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U.S. Secretary of Homeland Security Alejandro Mayorkas told Yahoo News Chief Investigative Correspondent Michael Isikoff that “it’s a heartbreaking thing to see” asylum seekers continuing to be turned away from the U.S.-Mexico border under the Trump-era Title 42 authority. During the discussion, which was originally broadcast as part of the Soufan Center’s 2021 Global Security Forum in Doha, Qatar, Mayorkas added that Title 42 “is not an immigration policy that we in this administration would embrace, but we view it as a public health imperative as the Centers for Disease Control has so ordered.”
MICHAEL ISIKOFF: A senior State Department official who just left his role in the Biden administration said that the administration's use of Title 42 to evict Haitians who had come-- thousands of Haitians-- who came to this country and fly them back to Haiti was illegal, inhumane, and not worthy of this administration. "I believe this administration's current implementation of Title 42 authority continues to violate our legal obligation not to expel or return individuals who fear persecution, death, or torture." You are a refugee yourself. You and your family came from Cuba. When you hear words like that from a member of the administration, what goes through your mind? And what do you have to say to Harold Koh, who was the State Department official-- former State Department official-- who wrote that memo.
ALEJANDRO MAYORKAS: So let me, I'll answer that question quite directly. Let me first just set the table a little bit. Because with respect to the Haitians in particular, the exercise of the government's authority has drawn two criticisms. One is the use of Title 42, which is a Centers for Disease Control public health authority, number one. And number two, we've received criticism for the fact that on top of the fact that we are exercising that CDC Title 42 authority, we're returning individuals to Haiti. And there's a great concern has been articulated that Haiti does not have the capacity to receive them safely. So we've been subject to two very profound criticisms with respect to the Haitian population specifically.
I want to make it clear, though, that the criticism of Title 42 is not specific to the Haitian population, but, frankly, across the southern border where that authority has been exercised as to the irregular migration, the individuals encountered in between the ports of entry regardless of country of origin. And the Title 42 authority is a public health authority. And it is not an immigration policy. It is not an immigration policy that we in this administration would embrace. But we view it as a public health imperative as the Centers for Disease Control has so ordered.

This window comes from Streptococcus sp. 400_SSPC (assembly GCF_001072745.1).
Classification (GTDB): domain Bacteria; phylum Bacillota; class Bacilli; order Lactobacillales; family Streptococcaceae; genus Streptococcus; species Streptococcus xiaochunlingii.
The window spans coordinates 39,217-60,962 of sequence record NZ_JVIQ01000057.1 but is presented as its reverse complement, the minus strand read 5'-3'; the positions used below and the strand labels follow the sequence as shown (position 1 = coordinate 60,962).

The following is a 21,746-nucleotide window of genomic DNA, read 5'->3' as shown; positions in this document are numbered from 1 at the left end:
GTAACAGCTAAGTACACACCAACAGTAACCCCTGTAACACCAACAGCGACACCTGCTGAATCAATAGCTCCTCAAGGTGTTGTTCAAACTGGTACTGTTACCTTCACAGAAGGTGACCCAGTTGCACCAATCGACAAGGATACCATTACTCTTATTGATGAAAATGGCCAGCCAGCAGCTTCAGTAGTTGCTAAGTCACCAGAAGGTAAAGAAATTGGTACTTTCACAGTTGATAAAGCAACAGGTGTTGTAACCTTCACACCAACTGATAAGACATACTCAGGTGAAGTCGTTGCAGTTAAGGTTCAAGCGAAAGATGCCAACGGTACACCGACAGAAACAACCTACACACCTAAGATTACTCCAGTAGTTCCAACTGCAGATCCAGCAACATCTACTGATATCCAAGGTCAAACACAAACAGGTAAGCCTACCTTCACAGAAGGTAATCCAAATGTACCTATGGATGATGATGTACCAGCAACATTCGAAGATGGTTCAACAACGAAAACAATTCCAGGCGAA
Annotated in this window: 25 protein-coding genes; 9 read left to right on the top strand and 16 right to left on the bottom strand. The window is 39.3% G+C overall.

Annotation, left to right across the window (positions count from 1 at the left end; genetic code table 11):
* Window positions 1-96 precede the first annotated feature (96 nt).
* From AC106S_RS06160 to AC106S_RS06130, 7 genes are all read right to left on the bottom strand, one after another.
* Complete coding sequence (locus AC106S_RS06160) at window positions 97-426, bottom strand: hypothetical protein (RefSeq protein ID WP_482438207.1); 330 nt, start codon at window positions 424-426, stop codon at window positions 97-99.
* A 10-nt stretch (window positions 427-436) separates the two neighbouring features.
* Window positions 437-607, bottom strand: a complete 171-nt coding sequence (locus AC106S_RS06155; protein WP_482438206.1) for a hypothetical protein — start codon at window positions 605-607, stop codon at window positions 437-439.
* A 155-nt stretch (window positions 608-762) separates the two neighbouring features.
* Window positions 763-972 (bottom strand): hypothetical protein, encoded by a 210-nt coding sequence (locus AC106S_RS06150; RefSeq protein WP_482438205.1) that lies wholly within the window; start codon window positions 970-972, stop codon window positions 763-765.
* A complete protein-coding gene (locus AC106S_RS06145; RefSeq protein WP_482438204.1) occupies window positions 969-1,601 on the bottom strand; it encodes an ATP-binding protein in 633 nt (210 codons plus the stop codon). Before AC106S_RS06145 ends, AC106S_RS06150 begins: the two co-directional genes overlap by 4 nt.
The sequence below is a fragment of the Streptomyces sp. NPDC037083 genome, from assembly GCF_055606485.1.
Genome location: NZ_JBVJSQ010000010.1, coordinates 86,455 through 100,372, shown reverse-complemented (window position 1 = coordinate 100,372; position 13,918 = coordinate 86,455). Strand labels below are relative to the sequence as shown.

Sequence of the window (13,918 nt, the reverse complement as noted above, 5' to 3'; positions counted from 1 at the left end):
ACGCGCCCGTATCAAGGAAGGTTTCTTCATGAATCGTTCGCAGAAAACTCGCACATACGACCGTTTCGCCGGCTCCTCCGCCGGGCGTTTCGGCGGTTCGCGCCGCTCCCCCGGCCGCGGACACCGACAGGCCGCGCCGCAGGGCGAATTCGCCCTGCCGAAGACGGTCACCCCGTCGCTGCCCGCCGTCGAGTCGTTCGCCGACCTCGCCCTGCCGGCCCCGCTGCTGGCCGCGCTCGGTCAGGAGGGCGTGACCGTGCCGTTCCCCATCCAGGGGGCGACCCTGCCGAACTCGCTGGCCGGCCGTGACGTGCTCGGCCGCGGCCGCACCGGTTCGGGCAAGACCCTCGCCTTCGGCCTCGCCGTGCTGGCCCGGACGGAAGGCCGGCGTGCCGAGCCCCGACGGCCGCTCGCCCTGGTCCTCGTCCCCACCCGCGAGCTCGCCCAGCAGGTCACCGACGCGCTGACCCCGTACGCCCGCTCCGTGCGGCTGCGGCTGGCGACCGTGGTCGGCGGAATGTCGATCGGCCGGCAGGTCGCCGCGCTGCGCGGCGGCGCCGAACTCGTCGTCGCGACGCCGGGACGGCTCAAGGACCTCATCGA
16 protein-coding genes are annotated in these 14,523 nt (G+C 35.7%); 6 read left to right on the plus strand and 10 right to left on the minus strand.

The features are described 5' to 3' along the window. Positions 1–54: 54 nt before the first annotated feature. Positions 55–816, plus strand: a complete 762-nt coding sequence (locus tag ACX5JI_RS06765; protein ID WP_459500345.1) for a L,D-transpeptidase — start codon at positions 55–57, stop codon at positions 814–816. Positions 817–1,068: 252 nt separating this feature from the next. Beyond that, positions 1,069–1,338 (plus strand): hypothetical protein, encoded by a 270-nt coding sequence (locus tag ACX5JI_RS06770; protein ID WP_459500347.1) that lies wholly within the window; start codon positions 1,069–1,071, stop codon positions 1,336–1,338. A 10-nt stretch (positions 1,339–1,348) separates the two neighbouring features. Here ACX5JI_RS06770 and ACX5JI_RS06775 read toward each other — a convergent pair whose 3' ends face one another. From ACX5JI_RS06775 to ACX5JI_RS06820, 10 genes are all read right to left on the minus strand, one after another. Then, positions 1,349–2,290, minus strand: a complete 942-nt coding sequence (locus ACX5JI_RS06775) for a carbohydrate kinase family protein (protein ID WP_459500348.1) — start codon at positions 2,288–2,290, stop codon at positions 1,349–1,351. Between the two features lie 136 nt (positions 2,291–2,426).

We're in the midst of a pandemic. For anyone to think it's business as usual I think would be, frankly, ignoring a pandemic that has taken more than 700,000 American lives. It is not Harold Koh's statements that troubled me. It is quite frankly, Michael, a visit to the border in Del Rio, Texas and to see of the migrants and to understand in person that a number of them, a material percentage of them, will, in fact, be expelled under the Title 42 authority and these are individuals who are seeking a better life for themselves and their families.
It's a heartbreaking thing to see. I don't need anyone to share words to explain to me what that heartbreak is and what it means. But this is what is necessary as a matter of public health imperative as ordered by the Centers for Disease Control. And that is the authority we're executing.
MICHAEL ISIKOFF: When I believe when I asked you about this back in June, you indicated that the administration was reviewing whether to maintain Title 42 and continuing evictions on that basis. It sounds like from what you've just said that the administration has reviewed it and it's sticking with Title 42, had no plans at the moment to lift that.
ALEJANDRO MAYORKAS: So, look, it's a temporal assessment. It's a public health-driven analysis that we ourselves in the Department don't conduct but the Centers for Disease Controls conducts. And we were, in fact, reviewing it. And then the arc of the pandemic, in light of the Delta variant, a changed or impacted the landscape, the data, the need for that authority. And we'll see what the upcoming weeks and months bring. I think we are unanimous in the fact that we hope public health authorities are no longer necessary because we have the pandemic behind us. But that is not where we are. That is not where we--
MICHAEL ISIKOFF: Yes, I think the most recent figures is over the last fiscal year, something like 1.6 million border apprehensions were recorded. That's a 20-year high. You get it from all sides, those who say you're being inhumane and those are saying you've been too lenient. Why has the flow of people trying to get across the border illegally continued at a 20-year high level?
ALEJANDRO MAYORKAS: So, certainly have read a great deal about this. And there are many different theories. I think that pieces of the many different theories compiled together form a very compelling answer. The downturn in economies, the attendant rise in violence, the downturn in economies made more acute by reason of the impact of the COVID-19 pandemic, the suppression of any humanitarian relief over the past number of years, and the pent-up thirst for relief among many different populations. I think an accumulation of factors contributes to the rise in migration that we've seen.